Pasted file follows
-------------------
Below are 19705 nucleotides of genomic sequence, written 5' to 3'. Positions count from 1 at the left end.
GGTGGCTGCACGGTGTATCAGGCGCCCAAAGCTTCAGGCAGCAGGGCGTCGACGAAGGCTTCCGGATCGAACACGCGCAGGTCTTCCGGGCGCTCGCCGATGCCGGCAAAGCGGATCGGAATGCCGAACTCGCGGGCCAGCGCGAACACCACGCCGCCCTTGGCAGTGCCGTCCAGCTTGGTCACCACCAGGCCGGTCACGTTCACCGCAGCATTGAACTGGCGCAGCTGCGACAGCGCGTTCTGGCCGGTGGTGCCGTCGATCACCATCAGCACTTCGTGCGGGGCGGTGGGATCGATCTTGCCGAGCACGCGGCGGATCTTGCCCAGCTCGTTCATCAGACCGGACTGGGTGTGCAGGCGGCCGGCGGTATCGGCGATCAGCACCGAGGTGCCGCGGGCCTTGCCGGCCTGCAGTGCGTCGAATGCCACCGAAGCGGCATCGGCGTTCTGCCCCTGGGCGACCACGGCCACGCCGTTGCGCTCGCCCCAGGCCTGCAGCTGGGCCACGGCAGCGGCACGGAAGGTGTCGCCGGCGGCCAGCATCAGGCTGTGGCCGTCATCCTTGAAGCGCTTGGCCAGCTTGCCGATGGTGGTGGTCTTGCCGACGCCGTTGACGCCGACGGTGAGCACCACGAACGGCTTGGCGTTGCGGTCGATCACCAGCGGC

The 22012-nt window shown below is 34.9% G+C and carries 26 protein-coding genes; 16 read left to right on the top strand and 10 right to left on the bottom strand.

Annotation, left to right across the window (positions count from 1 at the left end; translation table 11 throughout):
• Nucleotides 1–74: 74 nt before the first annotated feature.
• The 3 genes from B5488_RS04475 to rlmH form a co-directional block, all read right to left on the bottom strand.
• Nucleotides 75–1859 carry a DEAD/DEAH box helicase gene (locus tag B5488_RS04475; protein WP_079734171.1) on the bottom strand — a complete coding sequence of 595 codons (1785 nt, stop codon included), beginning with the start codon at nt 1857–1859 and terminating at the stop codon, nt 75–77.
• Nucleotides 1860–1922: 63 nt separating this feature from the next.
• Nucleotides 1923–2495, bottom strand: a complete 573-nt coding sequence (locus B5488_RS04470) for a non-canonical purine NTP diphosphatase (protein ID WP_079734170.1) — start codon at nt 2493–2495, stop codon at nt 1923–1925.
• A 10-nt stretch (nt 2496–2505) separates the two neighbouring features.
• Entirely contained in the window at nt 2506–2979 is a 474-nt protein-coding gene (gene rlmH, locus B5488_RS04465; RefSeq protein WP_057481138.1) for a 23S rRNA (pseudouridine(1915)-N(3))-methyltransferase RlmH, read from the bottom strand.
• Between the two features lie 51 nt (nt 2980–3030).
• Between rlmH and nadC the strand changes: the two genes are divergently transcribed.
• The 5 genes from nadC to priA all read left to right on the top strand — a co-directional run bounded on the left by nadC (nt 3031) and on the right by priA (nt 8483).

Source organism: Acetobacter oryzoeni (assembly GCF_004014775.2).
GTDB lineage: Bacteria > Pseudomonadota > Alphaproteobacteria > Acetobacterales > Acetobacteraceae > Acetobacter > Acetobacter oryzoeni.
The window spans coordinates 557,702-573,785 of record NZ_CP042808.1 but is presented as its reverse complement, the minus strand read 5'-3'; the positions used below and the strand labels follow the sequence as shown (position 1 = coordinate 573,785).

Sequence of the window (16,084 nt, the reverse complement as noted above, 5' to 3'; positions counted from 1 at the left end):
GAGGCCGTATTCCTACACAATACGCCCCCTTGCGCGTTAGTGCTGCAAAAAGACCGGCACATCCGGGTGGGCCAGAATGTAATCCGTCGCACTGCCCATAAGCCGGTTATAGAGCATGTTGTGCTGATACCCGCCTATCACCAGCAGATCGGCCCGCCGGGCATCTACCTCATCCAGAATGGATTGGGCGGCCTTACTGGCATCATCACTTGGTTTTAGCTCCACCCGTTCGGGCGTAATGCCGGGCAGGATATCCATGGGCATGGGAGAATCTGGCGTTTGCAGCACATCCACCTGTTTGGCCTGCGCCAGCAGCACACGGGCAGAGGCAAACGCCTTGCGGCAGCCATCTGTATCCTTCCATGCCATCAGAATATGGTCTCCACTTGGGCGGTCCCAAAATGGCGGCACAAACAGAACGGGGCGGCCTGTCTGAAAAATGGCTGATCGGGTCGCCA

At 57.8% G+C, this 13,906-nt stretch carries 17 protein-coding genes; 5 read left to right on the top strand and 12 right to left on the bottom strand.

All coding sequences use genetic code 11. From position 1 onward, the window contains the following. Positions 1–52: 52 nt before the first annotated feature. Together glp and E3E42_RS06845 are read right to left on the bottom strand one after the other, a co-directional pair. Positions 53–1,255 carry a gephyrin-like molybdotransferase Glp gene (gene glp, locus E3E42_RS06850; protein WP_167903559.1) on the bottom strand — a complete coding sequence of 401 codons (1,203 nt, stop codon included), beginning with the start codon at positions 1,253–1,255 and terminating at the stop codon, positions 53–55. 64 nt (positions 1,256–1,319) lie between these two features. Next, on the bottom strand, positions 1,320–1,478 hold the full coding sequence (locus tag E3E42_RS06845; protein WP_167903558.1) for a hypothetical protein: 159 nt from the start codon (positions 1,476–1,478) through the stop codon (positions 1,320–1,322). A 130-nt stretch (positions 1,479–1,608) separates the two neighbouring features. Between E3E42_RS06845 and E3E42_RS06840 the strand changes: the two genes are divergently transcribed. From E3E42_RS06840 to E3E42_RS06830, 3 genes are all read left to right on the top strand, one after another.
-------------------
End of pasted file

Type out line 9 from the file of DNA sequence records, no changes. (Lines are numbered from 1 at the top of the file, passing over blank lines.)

• Nucleotides 1923–2495, bottom strand: a complete 573-nt coding sequence (locus B5488_RS04470) for a non-canonical purine NTP diphosphatase (protein ID WP_079734170.1) — start codon at nt 2493–2495, stop codon at nt 1923–1925.